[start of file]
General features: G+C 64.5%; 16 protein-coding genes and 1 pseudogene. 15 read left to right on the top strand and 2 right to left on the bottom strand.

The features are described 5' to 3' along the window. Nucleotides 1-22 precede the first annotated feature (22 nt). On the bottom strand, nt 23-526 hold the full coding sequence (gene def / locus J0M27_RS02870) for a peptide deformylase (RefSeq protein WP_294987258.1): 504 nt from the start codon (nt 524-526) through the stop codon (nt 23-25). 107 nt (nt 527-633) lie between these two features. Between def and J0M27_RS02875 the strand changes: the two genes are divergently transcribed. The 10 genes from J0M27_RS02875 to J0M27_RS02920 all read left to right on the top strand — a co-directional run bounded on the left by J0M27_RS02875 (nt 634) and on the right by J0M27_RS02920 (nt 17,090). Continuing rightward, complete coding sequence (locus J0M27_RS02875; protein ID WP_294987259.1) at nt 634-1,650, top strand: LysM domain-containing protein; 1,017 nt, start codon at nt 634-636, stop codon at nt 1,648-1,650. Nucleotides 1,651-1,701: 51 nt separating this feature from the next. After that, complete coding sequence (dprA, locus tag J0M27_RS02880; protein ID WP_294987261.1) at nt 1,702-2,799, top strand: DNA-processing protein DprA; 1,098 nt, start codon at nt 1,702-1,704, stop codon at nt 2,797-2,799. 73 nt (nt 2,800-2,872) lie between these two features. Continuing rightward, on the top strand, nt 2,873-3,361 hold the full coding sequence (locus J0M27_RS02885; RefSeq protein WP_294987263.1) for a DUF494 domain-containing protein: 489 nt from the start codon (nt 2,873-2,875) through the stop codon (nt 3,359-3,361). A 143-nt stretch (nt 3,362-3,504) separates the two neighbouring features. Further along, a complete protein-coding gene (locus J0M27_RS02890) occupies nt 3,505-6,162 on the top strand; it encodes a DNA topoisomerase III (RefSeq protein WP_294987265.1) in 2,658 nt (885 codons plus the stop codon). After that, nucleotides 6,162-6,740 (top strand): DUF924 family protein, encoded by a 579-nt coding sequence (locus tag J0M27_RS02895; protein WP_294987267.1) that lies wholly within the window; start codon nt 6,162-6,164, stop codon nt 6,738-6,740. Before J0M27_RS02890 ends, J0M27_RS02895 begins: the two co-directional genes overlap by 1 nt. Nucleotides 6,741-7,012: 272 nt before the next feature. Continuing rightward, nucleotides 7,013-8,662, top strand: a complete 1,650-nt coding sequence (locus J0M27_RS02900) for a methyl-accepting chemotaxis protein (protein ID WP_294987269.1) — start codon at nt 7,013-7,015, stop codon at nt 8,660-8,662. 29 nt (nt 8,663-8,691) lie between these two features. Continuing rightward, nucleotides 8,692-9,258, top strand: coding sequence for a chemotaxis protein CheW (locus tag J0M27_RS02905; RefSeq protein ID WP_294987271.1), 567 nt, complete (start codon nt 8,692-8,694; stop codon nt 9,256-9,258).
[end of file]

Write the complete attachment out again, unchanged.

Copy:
General features: G+C 64.5%; 16 protein-coding genes and 1 pseudogene. 15 read left to right on the top strand and 2 right to left on the bottom strand.

The features are described 5' to 3' along the window. Nucleotides 1-22 precede the first annotated feature (22 nt). On the bottom strand, nt 23-526 hold the full coding sequence (gene def / locus J0M27_RS02870) for a peptide deformylase (RefSeq protein WP_294987258.1): 504 nt from the start codon (nt 524-526) through the stop codon (nt 23-25). 107 nt (nt 527-633) lie between these two features. Between def and J0M27_RS02875 the strand changes: the two genes are divergently transcribed. The 10 genes from J0M27_RS02875 to J0M27_RS02920 all read left to right on the top strand — a co-directional run bounded on the left by J0M27_RS02875 (nt 634) and on the right by J0M27_RS02920 (nt 17,090). Continuing rightward, complete coding sequence (locus J0M27_RS02875; protein ID WP_294987259.1) at nt 634-1,650, top strand: LysM domain-containing protein; 1,017 nt, start codon at nt 634-636, stop codon at nt 1,648-1,650. Nucleotides 1,651-1,701: 51 nt separating this feature from the next. After that, complete coding sequence (dprA, locus tag J0M27_RS02880; protein ID WP_294987261.1) at nt 1,702-2,799, top strand: DNA-processing protein DprA; 1,098 nt, start codon at nt 1,702-1,704, stop codon at nt 2,797-2,799. 73 nt (nt 2,800-2,872) lie between these two features. Continuing rightward, on the top strand, nt 2,873-3,361 hold the full coding sequence (locus J0M27_RS02885; RefSeq protein WP_294987263.1) for a DUF494 domain-containing protein: 489 nt from the start codon (nt 2,873-2,875) through the stop codon (nt 3,359-3,361). A 143-nt stretch (nt 3,362-3,504) separates the two neighbouring features. Further along, a complete protein-coding gene (locus J0M27_RS02890) occupies nt 3,505-6,162 on the top strand; it encodes a DNA topoisomerase III (RefSeq protein WP_294987265.1) in 2,658 nt (885 codons plus the stop codon). After that, nucleotides 6,162-6,740 (top strand): DUF924 family protein, encoded by a 579-nt coding sequence (locus tag J0M27_RS02895; protein WP_294987267.1) that lies wholly within the window; start codon nt 6,162-6,164, stop codon nt 6,738-6,740. Before J0M27_RS02890 ends, J0M27_RS02895 begins: the two co-directional genes overlap by 1 nt. Nucleotides 6,741-7,012: 272 nt before the next feature. Continuing rightward, nucleotides 7,013-8,662, top strand: a complete 1,650-nt coding sequence (locus J0M27_RS02900) for a methyl-accepting chemotaxis protein (protein ID WP_294987269.1) — start codon at nt 7,013-7,015, stop codon at nt 8,660-8,662. 29 nt (nt 8,663-8,691) lie between these two features. Continuing rightward, nucleotides 8,692-9,258, top strand: coding sequence for a chemotaxis protein CheW (locus tag J0M27_RS02905; RefSeq protein ID WP_294987271.1), 567 nt, complete (start codon nt 8,692-8,694; stop codon nt 9,256-9,258).